We were due to set out after lunch on the day chosen but the preparations were interminable. Mungo dressed himself in a friar’s outfit, thick serge from cowled head to foot and gathered together with a rope belt. It was a very hot day, one of those where they announced later on the television that it was the hottest of the summer so far. Several nuns appeared from nowhere, chattering excitedly with each other and telling their beads during the intervals.

The main cause of the delay however was Cardinal V-. He couldn’t decide about his gorgeous robes, trying on surplice after surplice and throwing the discarded ones into the corner with, usually, a moue of displeasure. There they lay, a pile of lovely lace, foaming, as art historians sometimes say.

Then it was his shoes. He kept tripping into the room wearing two crimson pumps from different but practically identical pairs.

Left or right, he would demand of me.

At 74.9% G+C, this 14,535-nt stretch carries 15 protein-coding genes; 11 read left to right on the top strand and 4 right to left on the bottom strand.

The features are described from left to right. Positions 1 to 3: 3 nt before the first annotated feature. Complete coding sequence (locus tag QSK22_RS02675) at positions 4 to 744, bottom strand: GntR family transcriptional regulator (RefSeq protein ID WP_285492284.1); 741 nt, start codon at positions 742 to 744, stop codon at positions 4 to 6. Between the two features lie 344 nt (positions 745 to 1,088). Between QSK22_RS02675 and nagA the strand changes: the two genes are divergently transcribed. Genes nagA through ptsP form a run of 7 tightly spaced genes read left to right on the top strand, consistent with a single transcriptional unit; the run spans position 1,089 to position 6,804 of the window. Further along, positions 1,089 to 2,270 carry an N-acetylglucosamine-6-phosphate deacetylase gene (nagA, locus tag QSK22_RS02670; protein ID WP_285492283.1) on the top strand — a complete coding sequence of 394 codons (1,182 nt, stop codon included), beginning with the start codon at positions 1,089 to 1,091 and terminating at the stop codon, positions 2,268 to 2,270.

In the end I told him that if we didn’t set out soon all the shoppers would have gone home. He finalised his choice of pumps with bad grace and I put the others away before he could change his mind. By this stage he was in a state, of course the heat didn’t help, and it was necessary to have a restorative tisane, with I suspect a little something added, before we could set out.

The seminary gates opened with a creak, Cardinal V- installed himself at the front and put his best pump forward, Mungo hoisted the huge cross and someone struck the bell – a doleful sound for a Saturday afternoon in the Romford Road. The nuns settled in behind everyone else, as was only proper.

I’ll go ahead and check that everything‘s all right at the shopping centre, I said. I may not have been exactly standing up to be counted, but at last the procession with gorgeous robes was on its way.

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Shareacoke